Today’s Top Stories
1. Escalation marked the second day of Operation Protective Edge. Hamas fired a Syrian-made M302 rocket at Hadera. Later in the day, rockets reached Zichron Yaakov, a coastal town about 120 km away from Gaza and just south of Haifa, representing the longest Palestinian rocket strike on Israel yet.
2. Iron Dome intercepted rockets heading towards Ben Gurion Airport. As a precaution, incoming and outgoing flights are being diverted to runways on B-G’s northern and eastern sides. More at the Jerusalem Post. Despite the red alert and related hassles, no flights were cancelled.
3. Fatah goons fire rockets at Israel? Say it ain’t so!
Fatah has several hundred militiamen in the Gaza Strip who belong to various armed groups. Some, according to sources in the Gaza Strip, are former members of the Palestinian Authority security forces, who continue to receive their salaries from the Western-funded Palestinian government in Ramallah . . .
That is why Abbas finds it difficult to condemn the rocket attacks on Israel. Such a move would put him on a collision course not only with Hamas, but also with Fatah, Islamic Jihad, the Popular Resistance Movement and at least 10 other jihadi cells operating in the Gaza Strip.
Moreover, Abbas seems to be concerned that if the world hears about the role of Fatah in the rocket attacks, the news will affect Western financial aid to his Palestinian Authority, dominated by Fatah.
Palestinian Media Watch rounds up the Fatah trash talk Abbas has to explain.
4. New York Times Drops the Ball on Human Shields: Why does The Gray Lady disparage IDF measures to minimize civilian casualties?
5. BBC Bias in Gaza: Missing context depicts malevolent Israelis and sanitizes terror.
6. Hundreds of Hamas Rockets Go Missing for Australian Broadcaster: ABC News omits the most important statistic of all.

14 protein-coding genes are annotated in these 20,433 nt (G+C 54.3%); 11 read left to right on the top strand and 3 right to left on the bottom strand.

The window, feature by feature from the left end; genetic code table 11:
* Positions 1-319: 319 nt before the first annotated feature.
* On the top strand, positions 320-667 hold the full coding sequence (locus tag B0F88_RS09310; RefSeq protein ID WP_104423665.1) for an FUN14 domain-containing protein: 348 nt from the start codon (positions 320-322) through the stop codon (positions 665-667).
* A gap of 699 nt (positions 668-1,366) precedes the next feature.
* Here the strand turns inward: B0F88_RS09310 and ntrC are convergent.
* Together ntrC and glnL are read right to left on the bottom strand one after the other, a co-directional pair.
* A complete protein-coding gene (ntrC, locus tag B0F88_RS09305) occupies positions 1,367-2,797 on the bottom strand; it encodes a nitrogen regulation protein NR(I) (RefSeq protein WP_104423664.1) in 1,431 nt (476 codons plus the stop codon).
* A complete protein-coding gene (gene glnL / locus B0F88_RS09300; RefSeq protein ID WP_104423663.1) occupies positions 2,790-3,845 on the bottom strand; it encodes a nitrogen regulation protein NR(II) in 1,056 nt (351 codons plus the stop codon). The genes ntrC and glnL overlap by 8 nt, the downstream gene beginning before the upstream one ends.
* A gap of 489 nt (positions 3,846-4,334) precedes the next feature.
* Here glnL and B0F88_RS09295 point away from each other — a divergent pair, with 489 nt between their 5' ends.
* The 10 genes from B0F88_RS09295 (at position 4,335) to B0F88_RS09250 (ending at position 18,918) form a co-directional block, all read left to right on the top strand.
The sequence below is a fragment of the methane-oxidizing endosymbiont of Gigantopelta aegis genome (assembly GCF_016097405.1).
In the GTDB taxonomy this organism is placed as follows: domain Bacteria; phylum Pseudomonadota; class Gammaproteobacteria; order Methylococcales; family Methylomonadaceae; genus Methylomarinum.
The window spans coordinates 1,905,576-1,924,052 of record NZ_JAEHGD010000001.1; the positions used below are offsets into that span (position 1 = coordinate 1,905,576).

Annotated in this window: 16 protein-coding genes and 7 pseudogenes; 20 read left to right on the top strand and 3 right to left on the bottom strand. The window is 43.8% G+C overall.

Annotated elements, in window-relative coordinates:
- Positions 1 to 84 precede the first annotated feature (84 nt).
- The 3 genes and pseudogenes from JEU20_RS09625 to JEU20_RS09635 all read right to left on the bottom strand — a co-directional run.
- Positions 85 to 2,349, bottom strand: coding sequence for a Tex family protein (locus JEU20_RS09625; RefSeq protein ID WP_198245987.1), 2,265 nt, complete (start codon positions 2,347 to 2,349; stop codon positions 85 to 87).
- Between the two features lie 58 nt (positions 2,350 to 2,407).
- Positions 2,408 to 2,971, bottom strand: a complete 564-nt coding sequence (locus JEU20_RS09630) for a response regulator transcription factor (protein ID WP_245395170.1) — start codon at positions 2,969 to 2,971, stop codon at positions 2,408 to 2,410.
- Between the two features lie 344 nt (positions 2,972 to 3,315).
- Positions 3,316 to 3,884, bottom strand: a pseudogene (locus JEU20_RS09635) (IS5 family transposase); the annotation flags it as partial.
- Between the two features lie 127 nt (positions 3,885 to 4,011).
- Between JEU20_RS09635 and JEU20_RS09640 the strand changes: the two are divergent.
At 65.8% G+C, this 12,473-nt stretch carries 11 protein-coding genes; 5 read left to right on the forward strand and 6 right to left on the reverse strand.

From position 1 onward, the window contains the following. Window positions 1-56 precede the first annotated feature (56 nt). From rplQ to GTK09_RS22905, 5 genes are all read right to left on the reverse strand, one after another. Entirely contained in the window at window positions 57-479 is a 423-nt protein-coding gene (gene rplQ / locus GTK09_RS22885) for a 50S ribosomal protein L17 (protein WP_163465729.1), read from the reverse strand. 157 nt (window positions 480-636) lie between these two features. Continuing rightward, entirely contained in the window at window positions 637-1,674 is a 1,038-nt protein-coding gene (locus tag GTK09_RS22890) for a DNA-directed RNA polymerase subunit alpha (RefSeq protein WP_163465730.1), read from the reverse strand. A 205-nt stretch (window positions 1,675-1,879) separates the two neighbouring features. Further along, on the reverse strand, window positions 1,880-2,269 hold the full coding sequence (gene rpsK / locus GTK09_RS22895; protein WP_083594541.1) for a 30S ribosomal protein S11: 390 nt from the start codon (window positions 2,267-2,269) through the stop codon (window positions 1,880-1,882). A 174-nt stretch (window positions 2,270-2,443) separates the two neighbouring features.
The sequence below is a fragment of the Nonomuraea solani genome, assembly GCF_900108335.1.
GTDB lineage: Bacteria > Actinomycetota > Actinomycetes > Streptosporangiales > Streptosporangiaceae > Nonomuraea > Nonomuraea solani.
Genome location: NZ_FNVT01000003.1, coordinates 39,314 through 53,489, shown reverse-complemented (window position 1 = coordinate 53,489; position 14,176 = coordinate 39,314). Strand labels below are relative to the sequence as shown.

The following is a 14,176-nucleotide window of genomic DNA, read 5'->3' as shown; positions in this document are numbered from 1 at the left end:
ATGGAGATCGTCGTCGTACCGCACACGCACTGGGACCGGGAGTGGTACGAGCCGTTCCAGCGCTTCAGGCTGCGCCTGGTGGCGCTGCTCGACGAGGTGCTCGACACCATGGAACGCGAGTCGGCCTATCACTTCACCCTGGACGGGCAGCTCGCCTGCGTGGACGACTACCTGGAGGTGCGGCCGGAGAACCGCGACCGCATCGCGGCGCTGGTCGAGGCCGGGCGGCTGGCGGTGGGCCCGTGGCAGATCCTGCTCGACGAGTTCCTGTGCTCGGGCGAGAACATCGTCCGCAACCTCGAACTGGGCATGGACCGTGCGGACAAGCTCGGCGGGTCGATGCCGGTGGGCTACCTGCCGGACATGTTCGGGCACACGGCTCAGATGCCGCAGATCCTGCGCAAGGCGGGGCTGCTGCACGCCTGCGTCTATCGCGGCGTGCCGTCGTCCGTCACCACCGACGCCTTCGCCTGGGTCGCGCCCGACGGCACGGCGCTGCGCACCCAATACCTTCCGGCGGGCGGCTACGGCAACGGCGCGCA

7. Comments and the Roar of the Crowd: Lost in Translation? The perils of multi-lingual media monitoring as the name “Operation Protective Edge” doesn’t literally translate to the mission’s Hebrew name.
8. Times of London Corrects Lieberman Error: HonestReporting gets the record corrected.
Israel and the Palestinians
• The army killed four terrorists trying to infiltrate Israel from the sea. The group came ashore at Zikim, where a kibbutz and army base are located between Gaza and Ashkelon.
• Since Saturday, rocket fire has so far caused Israel NIS 10 million in damage to property and shuttered businesses.
So far, quick reporting and live interviews on the ground have prevailed over published materials. Amid a lack of deep analyses of the events, a scarcity of information and an absence of expectations, many news agencies and newspapers are relying on Israeli sources, and are thus failing to articulate an alternative narrative of the events.
The absence of the human story, the reliance on statistics of deaths and injuries, the dissemination of photos of bodies and the limited number of officials who can be reached for comment, either in the West Bank or Gaza Strip, affect the issuance of a complete Palestinian side of the story . . .
Palestinian coverage has also been hampered by the politicized tit for tat between Hamas and Fatah-affiliated media outlets. For example, on July 4, the victims of the clashes between Egyptian security forces and the Muslim Brotherhood was front-page news, despite the current volatile situation in the West Bank and Gaza Strip.
• Mahmoud Abbas spots an opportunity: At a PA leadership meeting which was due to begin at 3:30, Abbas is “expected to sign the necessary documents for joining international organizations. Inter alia, he has requested to join the International Criminal Court in The Hague, a senior official told Haaretz.”
• The New York Times explains the Israeli counter-terror philosophy known as “cutting the grass,” and what it means for the IDF’s current activity. From the viewpoint of “cutting the grass,” (which I’ve sometimes heard referred to “mowing the lawn”), Operation Protective Edge is about managing the conflict, not wiping out Hamas.
In March, Israeli naval commandos interdicted a Panamanian-flagged ship, the Klos C, off the Sudanese coast in the Red Sea. The ship’s cargo contained 40 M-302 surface-to-surface rockets, 181 mortar shells and some 400,000 rounds of 7.62 caliber ammunition—all concealed under bags of Iranian cement. The weapons were almost certainly intended for Iran’s terrorist clients in Gaza.
Tehran denies any role in the shipment. But a recent classified report from the U.N. Security Council’s Sanctions Committee effectively confirms it, and we’ve seen the pertinent portions.
• After reading Linda Todd’s first-hand account of being an unwitting and unwilling human shield for Hamas at IsraellyCool, I confess I didn’t really appreciate the extent the terror group deliberately embeds its arms caches, command centers, and other infrastructure among civilians. Todd describes terror sites across from her apartme